The Ivies may also employ even more nonstandard faculty than it first appears, using titles so creative that they don’t figure into the numbers those institutions share with the public. Princeton, for example, hires a crop of desperate new Ph.D.s each year to teach the freshman writing sequence but calls them “precepts.”

Meanwhile, Ivy competitor Stanford, another of Malia’s apparent top contenders, has the Thinking Matters Fellowship, whose fellows provide much of the first-year humanities instruction. Those “postdocs” (the scare quotes are for how teaching-heavy the position is), along with the school’s 9,118 graduate students, help explain Stanford’s much-vaunted 7 percent adjunct faculty. Across the bay, Malia is no better off at UC-Berkeley, where the percentage of full-time faculty is nowhere to be found, and adjuncts are paid $6,000 to $8,000 per course, in a metro area so expensive people Airbnb out the interiors of their cars.

Among the non-Ivy research universities where Malia has toured, the faculty makeup is decidedly worse. Tufts, for example, employs a fairly standard 55.4 percent part-time faculty, whose pay can be as high as $10,000 but as low as $3,000 per course (in Boston). And then there’s higher education’s crying shame, New York University. Ah, NYU: Tuition is so high that the school’s annual fund recently sent around a letter hitting up its own employees to contribute to a scholarship fund so that more “brilliant young minds” can lay out the $75,000 a year necessary for such a “dynamic urban experience.”

Among the recipients of this email? NYU’s adjuncts. They, along with “master teachers” and “faculty fellows” (professors on three-year contracts), make up 50.5 percent of the faculty; those numbers look better than they actually are, thanks to the couple hundred full-timers at the much-maligned cash cow—sorry, satellite campus—in Abu Dhabi. Meanwhile, back in the Abu Dhabi of America, NYU adjunct pay is as low as $3,500 per semester-long course. NYU is also famous for its pay inequality: The top ladder faculty are among the best-paid in the nation, and the administrators and superstars got exorbitant subsidized loans on vacation homes for years. All the while, the tenured vote to restrict shared governance to their ever-dwindling ranks.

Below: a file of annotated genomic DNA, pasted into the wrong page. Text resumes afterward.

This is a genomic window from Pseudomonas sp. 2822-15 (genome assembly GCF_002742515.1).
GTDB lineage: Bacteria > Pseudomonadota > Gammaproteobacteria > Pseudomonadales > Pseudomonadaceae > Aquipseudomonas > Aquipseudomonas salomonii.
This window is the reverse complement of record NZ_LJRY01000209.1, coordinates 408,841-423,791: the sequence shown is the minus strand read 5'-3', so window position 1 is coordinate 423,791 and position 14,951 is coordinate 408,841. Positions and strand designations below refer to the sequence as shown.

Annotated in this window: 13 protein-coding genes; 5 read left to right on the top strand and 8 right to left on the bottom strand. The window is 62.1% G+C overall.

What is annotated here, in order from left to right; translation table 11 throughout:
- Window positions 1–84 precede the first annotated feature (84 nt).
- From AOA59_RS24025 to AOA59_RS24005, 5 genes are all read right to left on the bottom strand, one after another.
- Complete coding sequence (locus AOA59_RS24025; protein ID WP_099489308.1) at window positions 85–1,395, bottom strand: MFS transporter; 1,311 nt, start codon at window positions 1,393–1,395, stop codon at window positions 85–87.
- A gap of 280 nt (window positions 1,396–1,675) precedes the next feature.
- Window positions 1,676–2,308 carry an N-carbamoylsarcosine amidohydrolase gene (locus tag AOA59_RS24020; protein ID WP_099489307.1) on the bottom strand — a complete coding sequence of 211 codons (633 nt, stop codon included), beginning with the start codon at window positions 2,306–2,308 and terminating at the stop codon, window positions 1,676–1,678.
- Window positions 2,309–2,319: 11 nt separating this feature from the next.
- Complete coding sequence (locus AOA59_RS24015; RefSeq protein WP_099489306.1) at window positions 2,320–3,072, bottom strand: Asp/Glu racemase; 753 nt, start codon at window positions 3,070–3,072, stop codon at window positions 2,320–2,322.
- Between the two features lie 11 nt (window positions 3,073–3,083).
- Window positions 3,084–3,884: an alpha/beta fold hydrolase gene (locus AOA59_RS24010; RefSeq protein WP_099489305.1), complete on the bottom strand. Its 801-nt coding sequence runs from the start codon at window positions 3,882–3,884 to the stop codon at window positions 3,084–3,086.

Perhaps, then, Malia might be better off at one of the two SLACs, or small liberal-arts colleges, where she’s toured: Wesleyan and Barnard. At both of those schools, she would get far more personal attention from actual faculty, virtually all of whom will hold doctorates and boast years of successful teaching experience. But many of those faculty will still be working part-time and for low pay.

Wesleyan, for example, uses fewer adjuncts than the national average of 57 percent (90 part-timers and 238 ladder faculty), and those adjuncts are still paid above the national average, at about $5,000 per course. In ritzy Connecticut, they’d have to shoulder at least a “4-4 load” just for a $40,000-a-year salary—except that that’s not possible, because 4-4 (or more) would be full-time, and then they wouldn’t be on the books as adjuncts. My educated guess is that almost all of them must commute between multiple schools.

That leaves Barnard, which is both the worst and best option for Malia in terms of faculty treatment. On the one hand, 58 percent of Barnard’s faculty is nonladder—an absolutely shameful number for a SLAC. Liberal arts schools are supposed to prize teaching over all, but when those teachers get so little institutional support—and an astonishingly penurious $4,000 per 14-week course, in a borough where the average rent on a one-bedroom apartment tops $3,000 per month—Barnard’s commitment to teaching is disingenuous at best. But, good news: Nonladder faculty at Barnard recently unionized, so they can engage in some much-needed collective bargaining. 

In the end, every institution to which Malia Obama is (reportedly) applying for college—among the very best in the country and thus the world—relies heavily upon poorly paid instructional labor, whether that be part-time adjuncts, grad students, or some unholy combination of the two with a fancy-sounding name. And every one of those institutions charges outrageously high tuition. If I were Malia’s parents, I’d be asking where that money was going. Perhaps if the president and Mrs. Obama start asking the right questions, enough other parents will, too.